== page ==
A scholar, Civil War general, congressman and businessman, James Scott Negley was one of the most prominent Pittsburghers of the 19th century.
Born in 1826, James grew up in East Liberty, a Pittsburgh neighborhood first settled in by his great-grandfather Alexander Negley and founded by his grandfather Jacob Negley. The wealthy Negley family used its fortune to improve East Liberty, building the East Liberty Presbyterian Church in 1819 and establishing the neighborhood as a commercial center in Pittsburgh.
Due to his family's status, James Negley was well-educated and attended the Western University of Pennsylvania, now the University of Pittsburgh. Following graduation, he enlisted in the military and served with the First Pennsylvania Volunteers during the Mexican War (1846-48). After his service ended, he returned to Pittsburgh and studied horticulture, eventually becoming one of the most successful farmers in the region.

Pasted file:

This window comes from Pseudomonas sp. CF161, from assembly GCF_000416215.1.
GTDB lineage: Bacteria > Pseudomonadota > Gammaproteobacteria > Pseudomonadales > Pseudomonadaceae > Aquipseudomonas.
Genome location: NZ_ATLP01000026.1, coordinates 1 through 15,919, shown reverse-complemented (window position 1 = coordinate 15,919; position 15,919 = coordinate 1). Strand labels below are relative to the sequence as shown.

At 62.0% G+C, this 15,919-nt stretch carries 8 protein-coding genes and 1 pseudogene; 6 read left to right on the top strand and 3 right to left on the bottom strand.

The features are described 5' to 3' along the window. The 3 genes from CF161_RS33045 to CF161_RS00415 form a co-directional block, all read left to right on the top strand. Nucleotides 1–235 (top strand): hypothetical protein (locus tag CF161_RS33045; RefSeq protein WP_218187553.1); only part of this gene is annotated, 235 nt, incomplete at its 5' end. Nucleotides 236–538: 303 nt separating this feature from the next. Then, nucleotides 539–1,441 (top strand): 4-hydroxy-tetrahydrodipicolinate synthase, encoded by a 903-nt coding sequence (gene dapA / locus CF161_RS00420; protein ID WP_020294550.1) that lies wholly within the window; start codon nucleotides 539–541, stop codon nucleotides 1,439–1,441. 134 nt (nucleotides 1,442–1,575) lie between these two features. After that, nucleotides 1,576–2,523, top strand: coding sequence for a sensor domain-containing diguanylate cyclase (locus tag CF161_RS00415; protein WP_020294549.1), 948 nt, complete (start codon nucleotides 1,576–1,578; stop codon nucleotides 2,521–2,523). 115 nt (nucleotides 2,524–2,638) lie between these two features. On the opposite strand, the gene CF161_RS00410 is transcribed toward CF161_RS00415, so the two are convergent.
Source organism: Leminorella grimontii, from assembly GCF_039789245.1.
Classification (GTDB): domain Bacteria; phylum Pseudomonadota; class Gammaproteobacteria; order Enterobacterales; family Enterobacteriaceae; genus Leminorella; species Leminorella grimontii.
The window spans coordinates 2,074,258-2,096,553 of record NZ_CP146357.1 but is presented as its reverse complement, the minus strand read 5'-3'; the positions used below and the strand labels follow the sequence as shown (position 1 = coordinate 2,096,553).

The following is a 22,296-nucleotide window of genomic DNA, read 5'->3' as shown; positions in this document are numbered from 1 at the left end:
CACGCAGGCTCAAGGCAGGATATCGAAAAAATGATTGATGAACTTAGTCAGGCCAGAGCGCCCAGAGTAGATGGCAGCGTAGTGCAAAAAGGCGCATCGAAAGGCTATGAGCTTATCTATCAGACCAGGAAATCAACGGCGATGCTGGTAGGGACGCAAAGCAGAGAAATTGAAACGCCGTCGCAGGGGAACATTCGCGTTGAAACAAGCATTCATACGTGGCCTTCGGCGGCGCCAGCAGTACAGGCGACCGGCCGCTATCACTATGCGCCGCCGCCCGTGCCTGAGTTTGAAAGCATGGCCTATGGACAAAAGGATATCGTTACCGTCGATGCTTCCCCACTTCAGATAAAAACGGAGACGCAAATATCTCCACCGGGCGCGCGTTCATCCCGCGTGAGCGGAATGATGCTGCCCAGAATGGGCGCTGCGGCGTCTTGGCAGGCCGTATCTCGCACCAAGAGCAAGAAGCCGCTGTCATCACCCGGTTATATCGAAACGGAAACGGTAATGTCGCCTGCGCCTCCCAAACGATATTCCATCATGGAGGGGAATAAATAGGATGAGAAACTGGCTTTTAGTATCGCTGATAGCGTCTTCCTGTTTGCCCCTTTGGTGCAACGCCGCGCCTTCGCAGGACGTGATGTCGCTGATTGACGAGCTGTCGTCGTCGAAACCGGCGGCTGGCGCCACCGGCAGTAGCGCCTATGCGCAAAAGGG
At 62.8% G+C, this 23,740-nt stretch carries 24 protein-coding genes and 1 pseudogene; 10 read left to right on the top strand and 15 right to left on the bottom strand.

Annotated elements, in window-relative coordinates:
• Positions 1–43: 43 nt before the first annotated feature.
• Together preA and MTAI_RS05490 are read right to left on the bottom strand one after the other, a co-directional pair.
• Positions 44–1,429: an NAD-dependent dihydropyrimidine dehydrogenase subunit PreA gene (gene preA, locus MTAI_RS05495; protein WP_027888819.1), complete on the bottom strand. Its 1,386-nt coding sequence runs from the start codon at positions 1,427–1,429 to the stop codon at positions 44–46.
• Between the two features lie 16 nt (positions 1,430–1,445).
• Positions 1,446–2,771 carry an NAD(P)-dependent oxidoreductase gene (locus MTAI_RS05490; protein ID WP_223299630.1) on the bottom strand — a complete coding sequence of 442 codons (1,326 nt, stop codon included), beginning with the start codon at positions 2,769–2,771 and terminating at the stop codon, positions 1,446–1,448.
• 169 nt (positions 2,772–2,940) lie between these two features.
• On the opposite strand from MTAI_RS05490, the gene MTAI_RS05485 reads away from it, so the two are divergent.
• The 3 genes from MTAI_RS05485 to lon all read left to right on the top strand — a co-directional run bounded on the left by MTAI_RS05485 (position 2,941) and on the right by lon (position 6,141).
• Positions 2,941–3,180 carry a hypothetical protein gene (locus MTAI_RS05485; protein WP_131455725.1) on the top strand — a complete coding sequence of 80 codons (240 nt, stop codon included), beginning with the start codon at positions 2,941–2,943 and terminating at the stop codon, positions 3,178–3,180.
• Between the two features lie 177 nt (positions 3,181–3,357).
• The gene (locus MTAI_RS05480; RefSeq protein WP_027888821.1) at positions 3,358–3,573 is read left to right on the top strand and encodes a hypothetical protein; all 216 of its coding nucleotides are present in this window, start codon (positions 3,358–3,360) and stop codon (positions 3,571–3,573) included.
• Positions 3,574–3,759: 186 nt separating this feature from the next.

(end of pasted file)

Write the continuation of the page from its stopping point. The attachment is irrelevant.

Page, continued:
At the beginning of the Civil War in 1861, Negley enlisted in the Union Army and was appointed as a brigadier general for the Pennsylvania Militia.
Later that year, Negley commanded the 7th Brigade of the Army of the Ohio and led a successful expedition against Confederate forces during the Battle of Murfreesboro in Tennessee.
After Negley's Civil War service ended in 1865, he was elected to the U.S. Congress, representing Pennsylvania's 22nd Congressional District from 1869-75 and again from 1885-87. While serving in Congress, Negley worked to improve navigation on Pittsburgh's three rivers and secured funding for various projects in the city. He spent his final years in the railroad business as president of the New York, Pittsburgh & Chicago Railway Co.
On Aug. 7, 1901, Negley died at age 74 at his home in Plainfield, N.J., and is buried in the Allegheny Cemetery in Lawrenceville. Negley Avenue in Shadyside is named in honor of Gen. Negley and his family's contributions to Pittsburgh.
Visitors to Heinz History Center can learn more about James Negley and other prominent Western Pennsylvanians during the 19th century as part of the new "Pennsylvania's Civil War" exhibition. On Sunday, visitors can see Civil War-themed re-enactors and bring in their family heirlooms to be professionally appraised for monetary and historical significance as part of the Pittsburgh's Hidden Treasures event. For more information, visit www.heinzhistorycenter.org.